CSC 589: Trusted Computing

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CSC 495/680 Assignment 1 - Due Monday, September 27

The purpose of this assignment is to get you to think about various TPM capabilities, and to become familiar with the lab machines and how the TPM is made available in a typical Linux system. Since we haven't covered programming interfaces to the TPM yet, the hands-on exercises for this assignment are necessarily limited. Due to the light nature of this assignment, it will be graded out of 50 points, and will carry half the weight of the later assignments.

Lab Exercises: Before starting with the lab exercises, review the sheet "Systems for Trusted Computing Assignments" that assigns you specific systems to work on, and describes how to work so as to avoid conflict with other users. I assume you know the basics of working on a Unix/Linux system, but I don't assume any in-depth experience.

Activity 1 (Become familiar with the system): One of the nice things about a Linux system is that it provides access to many system resources and parameters through the filesystem -- these look like files, but are actually live data provided by the system. So after logging in to your primary (or backup) system, the first step is to become familiar with the system by exploring some of these system resources. What kind of processor is on this system? You can tell by looking at the file /proc/cpuinfo (you can use the "more command to page through this information a screen at a time). Make a note of the "model name", and how many processors show up (e.g., a dual core processor will show two processors, and a quad core processor will show four). Next, how much memory is on this system? For this, look at /proc/meminfo -- it's really just the "MemTotal" figure here that's important.

For this activity, write down the basic CPU and memory information that you discover.

Activity 2 (Finding the TPM device files): Access to different devices is provided via the /sys files, so your first task is to find the TPM in this file structure. Each device (such as the TPM) has a directory in the /sys subtree, and different files in that directory access different resources of the device. Here's a trick to find the TPM: it is the only device that has PCRs, represented by a file named "pcrs", so search for that file name. In particular, try this command and see what the results are:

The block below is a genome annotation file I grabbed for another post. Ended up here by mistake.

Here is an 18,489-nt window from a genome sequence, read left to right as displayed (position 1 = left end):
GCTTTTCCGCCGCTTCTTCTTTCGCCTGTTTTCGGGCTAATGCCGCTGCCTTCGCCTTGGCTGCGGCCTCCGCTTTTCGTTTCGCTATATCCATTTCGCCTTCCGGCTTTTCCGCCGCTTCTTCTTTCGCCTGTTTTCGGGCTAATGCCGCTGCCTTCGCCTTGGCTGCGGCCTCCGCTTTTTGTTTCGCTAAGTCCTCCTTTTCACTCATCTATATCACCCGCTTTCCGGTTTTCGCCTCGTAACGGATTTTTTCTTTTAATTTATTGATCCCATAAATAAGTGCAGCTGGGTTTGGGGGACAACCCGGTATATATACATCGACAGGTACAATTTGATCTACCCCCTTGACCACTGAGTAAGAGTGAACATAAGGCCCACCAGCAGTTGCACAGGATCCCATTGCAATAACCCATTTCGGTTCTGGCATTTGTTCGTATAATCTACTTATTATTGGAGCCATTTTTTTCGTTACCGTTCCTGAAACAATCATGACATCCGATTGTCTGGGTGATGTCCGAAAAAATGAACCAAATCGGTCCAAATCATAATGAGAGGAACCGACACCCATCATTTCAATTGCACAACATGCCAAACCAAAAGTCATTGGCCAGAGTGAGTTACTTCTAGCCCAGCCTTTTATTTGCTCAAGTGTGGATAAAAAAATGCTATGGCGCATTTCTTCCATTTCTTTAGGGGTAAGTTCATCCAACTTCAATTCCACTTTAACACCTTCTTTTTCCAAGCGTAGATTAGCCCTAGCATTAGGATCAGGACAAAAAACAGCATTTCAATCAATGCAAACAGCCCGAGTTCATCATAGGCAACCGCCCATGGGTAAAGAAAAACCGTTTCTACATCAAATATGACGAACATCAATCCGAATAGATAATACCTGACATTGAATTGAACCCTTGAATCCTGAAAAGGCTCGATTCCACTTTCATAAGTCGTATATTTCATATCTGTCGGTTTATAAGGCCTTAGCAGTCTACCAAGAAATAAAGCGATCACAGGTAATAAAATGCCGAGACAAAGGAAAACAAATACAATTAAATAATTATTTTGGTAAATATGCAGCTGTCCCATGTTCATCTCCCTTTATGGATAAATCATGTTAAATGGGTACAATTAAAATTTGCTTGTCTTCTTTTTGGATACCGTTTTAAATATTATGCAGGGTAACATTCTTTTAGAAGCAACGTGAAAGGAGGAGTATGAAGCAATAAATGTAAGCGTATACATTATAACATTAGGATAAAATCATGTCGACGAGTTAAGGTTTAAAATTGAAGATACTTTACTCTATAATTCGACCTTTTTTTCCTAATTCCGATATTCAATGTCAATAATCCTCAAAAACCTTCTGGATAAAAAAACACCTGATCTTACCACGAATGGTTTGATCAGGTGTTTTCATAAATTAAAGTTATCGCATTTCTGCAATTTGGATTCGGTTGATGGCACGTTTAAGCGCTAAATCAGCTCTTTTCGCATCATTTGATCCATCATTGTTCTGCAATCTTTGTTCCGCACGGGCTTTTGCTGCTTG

find /sys -name pcrs
This will show you the full path to the "pcrs" file, so if you remove the last /pcrs part then you have the directory for the TPM device. Unfortunately, this is not the same path on every system. Next, go into the TPM directory using the cd command and see what files are there. Use cat or more to type out the caps file. Can you make any sense out of the "Manufacturer" value? Next, type out the pcrs file -- this shows the current value of every PCR in the TPM -- copy this output (cut and paste) from the terminal window since you will be reporting this as one of the results of this activity.

Note that while the find command was used to find the (variable) path to the "real" TPM device, the /sys filesystem also provides links between files and directories to make finding the device easier. Explore under /sys/class/misc and see if you can find a path to the TPM device directory -- some of these are symbolic links, so the regular find command doesn't work, and you'll just have to look around until you find the pcrs file.